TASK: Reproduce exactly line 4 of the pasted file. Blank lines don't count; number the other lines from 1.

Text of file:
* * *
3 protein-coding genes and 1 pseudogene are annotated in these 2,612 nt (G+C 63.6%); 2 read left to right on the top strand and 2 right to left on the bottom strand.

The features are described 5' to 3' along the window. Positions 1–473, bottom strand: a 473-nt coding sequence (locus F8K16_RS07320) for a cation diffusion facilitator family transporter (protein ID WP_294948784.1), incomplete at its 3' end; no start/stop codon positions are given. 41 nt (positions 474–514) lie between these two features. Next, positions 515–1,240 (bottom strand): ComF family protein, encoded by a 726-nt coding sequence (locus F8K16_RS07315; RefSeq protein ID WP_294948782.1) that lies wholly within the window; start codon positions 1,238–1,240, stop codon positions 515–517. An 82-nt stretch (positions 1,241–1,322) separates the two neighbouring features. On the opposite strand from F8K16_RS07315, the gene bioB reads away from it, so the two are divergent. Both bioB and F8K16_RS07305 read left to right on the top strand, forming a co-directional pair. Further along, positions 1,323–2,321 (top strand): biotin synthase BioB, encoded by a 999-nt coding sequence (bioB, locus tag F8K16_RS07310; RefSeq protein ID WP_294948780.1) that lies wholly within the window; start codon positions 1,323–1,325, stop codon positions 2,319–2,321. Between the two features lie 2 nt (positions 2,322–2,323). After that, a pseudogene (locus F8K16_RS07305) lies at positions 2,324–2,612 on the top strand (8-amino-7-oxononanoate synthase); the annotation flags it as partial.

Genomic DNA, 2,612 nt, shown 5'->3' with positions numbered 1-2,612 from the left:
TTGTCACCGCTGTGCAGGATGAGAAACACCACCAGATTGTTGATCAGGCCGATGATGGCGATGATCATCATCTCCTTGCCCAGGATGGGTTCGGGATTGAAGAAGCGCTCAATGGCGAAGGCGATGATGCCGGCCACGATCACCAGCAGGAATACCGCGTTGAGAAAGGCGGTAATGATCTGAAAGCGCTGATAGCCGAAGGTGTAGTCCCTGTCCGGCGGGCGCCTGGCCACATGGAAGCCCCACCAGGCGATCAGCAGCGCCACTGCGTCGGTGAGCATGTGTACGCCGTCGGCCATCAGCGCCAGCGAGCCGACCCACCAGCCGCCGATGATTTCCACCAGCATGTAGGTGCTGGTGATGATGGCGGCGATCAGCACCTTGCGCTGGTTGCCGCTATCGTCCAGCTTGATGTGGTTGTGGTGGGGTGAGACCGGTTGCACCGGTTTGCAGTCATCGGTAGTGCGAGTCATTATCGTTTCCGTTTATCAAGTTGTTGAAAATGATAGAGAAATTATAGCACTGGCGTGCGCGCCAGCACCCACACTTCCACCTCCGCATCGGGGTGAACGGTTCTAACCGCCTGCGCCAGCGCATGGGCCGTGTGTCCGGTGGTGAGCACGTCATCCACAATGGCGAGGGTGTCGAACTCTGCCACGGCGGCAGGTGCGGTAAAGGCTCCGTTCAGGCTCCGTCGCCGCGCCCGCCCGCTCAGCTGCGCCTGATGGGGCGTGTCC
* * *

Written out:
TTGTCACCGCTGTGCAGGATGAGAAACACCACCAGATTGTTGATCAGGCCGATGATGGCGATGATCATCATCTCCTTGCCCAGGATGGGTTCGGGATTGAAGAAGCGCTCAATGGCGAAGGCGATGATGCCGGCCACGATCACCAGCAGGAATACCGCGTTGAGAAAGGCGGTAATGATCTGAAAGCGCTGATAGCCGAAGGTGTAGTCCCTGTCCGGCGGGCGCCTGGCCACATGGAAGCCCCACCAGGCGATCAGCAGCGCCACTGCGTCGGTGAGCATGTGTACGCCGTCGGCCATCAGCGCCAGCGAGCCGACCCACCAGCCGCCGATGATTTCCACCAGCATGTAGGTGCTGGTGATGATGGCGGCGATCAGCACCTTGCGCTGGTTGCCGCTATCGTCCAGCTTGATGTGGTTGTGGTGGGGTGAGACCGGTTGCACCGGTTTGCAGTCATCGGTAGTGCGAGTCATTATCGTTTCCGTTTATCAAGTTGTTGAAAATGATAGAGAAATTATAGCACTGGCGTGCGCGCCAGCACCCACACTTCCACCTCCGCATCGGGGTGAACGGTTCTAACCGCCTGCGCCAGCGCATGGGCCGTGTGTCCGGTGGTGAGCACGTCATCCACAATGGCGAGGGTGTCGAACTCTGCCACGGCGGCAGGTGCGGTAAAGGCTCCGTTCAGGCTCCGTCGCCGCGCCCGCCCGCTCAGCTGCGCCTGATGGGGCGTGTCC